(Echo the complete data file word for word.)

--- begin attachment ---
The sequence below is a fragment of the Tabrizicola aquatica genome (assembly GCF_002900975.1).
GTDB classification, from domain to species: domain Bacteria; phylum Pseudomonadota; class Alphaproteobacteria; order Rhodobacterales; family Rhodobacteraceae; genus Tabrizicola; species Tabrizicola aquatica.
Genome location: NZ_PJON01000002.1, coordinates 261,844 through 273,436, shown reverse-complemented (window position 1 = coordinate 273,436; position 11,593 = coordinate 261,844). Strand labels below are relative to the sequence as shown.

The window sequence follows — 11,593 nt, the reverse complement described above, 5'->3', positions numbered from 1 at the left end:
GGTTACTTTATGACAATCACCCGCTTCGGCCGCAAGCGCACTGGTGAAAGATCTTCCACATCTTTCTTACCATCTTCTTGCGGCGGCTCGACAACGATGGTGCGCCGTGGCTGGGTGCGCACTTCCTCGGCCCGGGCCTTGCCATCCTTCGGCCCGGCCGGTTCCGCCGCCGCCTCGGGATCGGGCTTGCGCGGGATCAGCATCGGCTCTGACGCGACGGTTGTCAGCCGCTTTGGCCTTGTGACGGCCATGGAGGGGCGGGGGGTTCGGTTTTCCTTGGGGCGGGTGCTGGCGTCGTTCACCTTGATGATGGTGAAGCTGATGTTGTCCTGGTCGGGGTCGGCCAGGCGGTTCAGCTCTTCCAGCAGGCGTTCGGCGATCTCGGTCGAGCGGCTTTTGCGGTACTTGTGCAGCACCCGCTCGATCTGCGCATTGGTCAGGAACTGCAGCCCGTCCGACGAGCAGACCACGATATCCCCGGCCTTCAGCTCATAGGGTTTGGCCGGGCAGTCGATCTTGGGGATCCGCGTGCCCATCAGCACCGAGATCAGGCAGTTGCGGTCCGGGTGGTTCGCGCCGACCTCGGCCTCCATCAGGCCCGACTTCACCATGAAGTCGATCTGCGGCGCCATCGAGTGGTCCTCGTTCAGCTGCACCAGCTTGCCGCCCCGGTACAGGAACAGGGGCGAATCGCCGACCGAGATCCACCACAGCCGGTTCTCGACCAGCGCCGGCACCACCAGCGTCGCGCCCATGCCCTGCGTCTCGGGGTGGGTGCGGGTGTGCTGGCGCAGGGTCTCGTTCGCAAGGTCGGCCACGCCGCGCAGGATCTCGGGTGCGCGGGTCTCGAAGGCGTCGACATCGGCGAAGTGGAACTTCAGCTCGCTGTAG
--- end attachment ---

The sequence below is a fragment of the Tabrizicola aquatica genome (assembly GCF_002900975.1).
GTDB classification, from domain to species: domain Bacteria; phylum Pseudomonadota; class Alphaproteobacteria; order Rhodobacterales; family Rhodobacteraceae; genus Tabrizicola; species Tabrizicola aquatica.
Genome location: NZ_PJON01000002.1, coordinates 261,844 through 273,436, shown reverse-complemented (window position 1 = coordinate 273,436; position 11,593 = coordinate 261,844). Strand labels below are relative to the sequence as shown.

The window sequence follows — 11,593 nt, the reverse complement described above, 5'->3', positions numbered from 1 at the left end:
GGTTACTTTATGACAATCACCCGCTTCGGCCGCAAGCGCACTGGTGAAAGATCTTCCACATCTTTCTTACCATCTTCTTGCGGCGGCTCGACAACGATGGTGCGCCGTGGCTGGGTGCGCACTTCCTCGGCCCGGGCCTTGCCATCCTTCGGCCCGGCCGGTTCCGCCGCCGCCTCGGGATCGGGCTTGCGCGGGATCAGCATCGGCTCTGACGCGACGGTTGTCAGCCGCTTTGGCCTTGTGACGGCCATGGAGGGGCGGGGGGTTCGGTTTTCCTTGGGGCGGGTGCTGGCGTCGTTCACCTTGATGATGGTGAAGCTGATGTTGTCCTGGTCGGGGTCGGCCAGGCGGTTCAGCTCTTCCAGCAGGCGTTCGGCGATCTCGGTCGAGCGGCTTTTGCGGTACTTGTGCAGCACCCGCTCGATCTGCGCATTGGTCAGGAACTGCAGCCCGTCCGACGAGCAGACCACGATATCCCCGGCCTTCAGCTCATAGGGTTTGGCCGGGCAGTCGATCTTGGGGATCCGCGTGCCCATCAGCACCGAGATCAGGCAGTTGCGGTCCGGGTGGTTCGCGCCGACCTCGGCCTCCATCAGGCCCGACTTCACCATGAAGTCGATCTGCGGCGCCATCGAGTGGTCCTCGTTCAGCTGCACCAGCTTGCCGCCCCGGTACAGGAACAGGGGCGAATCGCCGACCGAGATCCACCACAGCCGGTTCTCGACCAGCGCCGGCACCACCAGCGTCGCGCCCATGCCCTGCGTCTCGGGGTGGGTGCGGGTGTGCTGGCGCAGGGTCTCGTTCGCAAGGTCGGCCACGCCGCGCAGGATCTCGGGTGCGCGGGTCTCGAAGGCGTCGACATCGGCGAAGTGGAACTTCAGCTCGCTGTAG